Because the presentation is stored preserving the identity of the text and graphics, a user will have the ability to search a museum's collection archives for artifacts meeting a certain search criteria, and the ability to search all previously generated presentations for individual slides within those presentations which contain information also meeting those same criteria.
Referring back to the example of a user searching for information regarding a certain artist, the present invention provides the user the capability to search through numerous previously generated presentations efficiently. Because users often name presentations in a manner that does not convey the information contained in the presentation, without this intelligent query capability it is unlikely the user would locate the artist information of interest. Additionally, even if the user knows that an existing presentation might contain useful information, it is laborious to page though each and every slide to locate the information.
The system presently being described not only locates the appropriate slide in an existing presentation, but displays the slide information and allows the user to insert the slide into the new presentation at any location desired. In addition, the information on the slide can be modified to the user's requirements. Once this new presentation is saved, the same original query will indicate two presentations containing similar, but not identical, information, and allow a user to select either or both for yet another presentation.
Of course, instead of using an intelligent query to generate a presentation slide, the user may insert his or her own graphics and text into a slide. Identification data for the user's slide can then be added by the user in the associated data fields in the presentation database 24 so that the user and other users may conduct intelligent queries and thus locate the user's slide for inclusion into future presentations.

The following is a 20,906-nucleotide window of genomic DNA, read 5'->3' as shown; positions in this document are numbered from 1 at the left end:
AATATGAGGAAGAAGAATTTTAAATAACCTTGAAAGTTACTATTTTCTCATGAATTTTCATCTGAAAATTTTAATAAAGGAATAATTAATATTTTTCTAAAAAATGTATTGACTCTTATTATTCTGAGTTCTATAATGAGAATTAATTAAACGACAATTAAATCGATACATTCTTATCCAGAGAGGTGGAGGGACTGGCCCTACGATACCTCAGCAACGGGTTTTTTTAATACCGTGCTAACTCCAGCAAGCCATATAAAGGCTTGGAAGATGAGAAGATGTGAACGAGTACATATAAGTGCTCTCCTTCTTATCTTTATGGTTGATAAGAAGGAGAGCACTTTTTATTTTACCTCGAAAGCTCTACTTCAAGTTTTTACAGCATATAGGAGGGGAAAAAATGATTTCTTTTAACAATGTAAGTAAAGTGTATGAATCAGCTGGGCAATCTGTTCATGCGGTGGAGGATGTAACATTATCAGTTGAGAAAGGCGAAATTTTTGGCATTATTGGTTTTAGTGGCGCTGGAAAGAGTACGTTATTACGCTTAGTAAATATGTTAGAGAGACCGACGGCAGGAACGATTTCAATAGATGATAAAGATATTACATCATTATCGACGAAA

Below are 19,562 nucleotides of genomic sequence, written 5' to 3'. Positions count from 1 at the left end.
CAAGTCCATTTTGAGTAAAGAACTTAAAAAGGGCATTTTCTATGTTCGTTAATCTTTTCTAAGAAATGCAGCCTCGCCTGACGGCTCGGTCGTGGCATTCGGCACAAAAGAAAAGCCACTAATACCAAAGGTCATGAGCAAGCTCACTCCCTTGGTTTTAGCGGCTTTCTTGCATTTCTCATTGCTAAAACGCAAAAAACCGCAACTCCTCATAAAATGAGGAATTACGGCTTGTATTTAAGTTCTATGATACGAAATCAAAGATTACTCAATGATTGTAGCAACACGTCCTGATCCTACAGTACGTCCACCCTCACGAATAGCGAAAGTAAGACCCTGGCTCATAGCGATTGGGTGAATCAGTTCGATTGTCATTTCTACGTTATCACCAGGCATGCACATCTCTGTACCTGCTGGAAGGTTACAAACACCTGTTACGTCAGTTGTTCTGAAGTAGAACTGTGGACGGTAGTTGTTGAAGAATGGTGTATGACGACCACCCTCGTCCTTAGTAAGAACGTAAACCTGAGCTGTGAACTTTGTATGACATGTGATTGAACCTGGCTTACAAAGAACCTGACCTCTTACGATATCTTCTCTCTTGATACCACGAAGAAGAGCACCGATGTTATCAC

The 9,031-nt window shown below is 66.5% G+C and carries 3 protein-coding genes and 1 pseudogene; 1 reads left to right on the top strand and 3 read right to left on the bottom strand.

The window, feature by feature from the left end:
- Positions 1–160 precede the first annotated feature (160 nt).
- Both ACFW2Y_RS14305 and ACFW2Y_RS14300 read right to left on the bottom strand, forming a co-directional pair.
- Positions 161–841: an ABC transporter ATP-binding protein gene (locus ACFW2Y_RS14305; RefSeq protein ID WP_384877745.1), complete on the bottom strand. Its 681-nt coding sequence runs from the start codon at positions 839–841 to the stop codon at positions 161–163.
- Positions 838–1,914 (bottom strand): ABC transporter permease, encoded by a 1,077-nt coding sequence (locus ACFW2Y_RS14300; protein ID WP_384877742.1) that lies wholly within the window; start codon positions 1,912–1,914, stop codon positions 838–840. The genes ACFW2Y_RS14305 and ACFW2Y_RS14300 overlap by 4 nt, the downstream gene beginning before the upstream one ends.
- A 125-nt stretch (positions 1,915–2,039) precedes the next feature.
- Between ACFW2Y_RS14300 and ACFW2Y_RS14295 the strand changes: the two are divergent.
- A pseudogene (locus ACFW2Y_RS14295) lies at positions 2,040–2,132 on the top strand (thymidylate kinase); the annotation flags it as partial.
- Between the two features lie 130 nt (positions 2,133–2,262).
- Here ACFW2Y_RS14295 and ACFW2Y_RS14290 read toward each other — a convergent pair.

The exemplary embodiment of the invention directed toward the cataloging of museum images and associated text, and generating presentations from this cataloged data, will now be discussed. Of course, one skilled in the art will readily appreciate the broader utility of the present invention, and that it is not limited to museum images and associated text. For example, the present invention can be used to access an engine parts supplier inventory and generate intelligent presentations for associated engine parts meeting certain specifications, for example. These presentations could be used to conduct sales efforts, or to assess whether to include other equipment manufacture parts in a user's inventory. Likewise, an engineering firm could use the present invention to inventory its equipment and related equipment information, and generate presentations to assess the state of the art of its equipment. Also, the same invention could be used to catalog images of the engineering firm's projects throughout the world, along with the associated text describing the firm's role in the project, and then be used to generate presentations used to sell the firm's services.
Section 160 of the collection database screen is shown in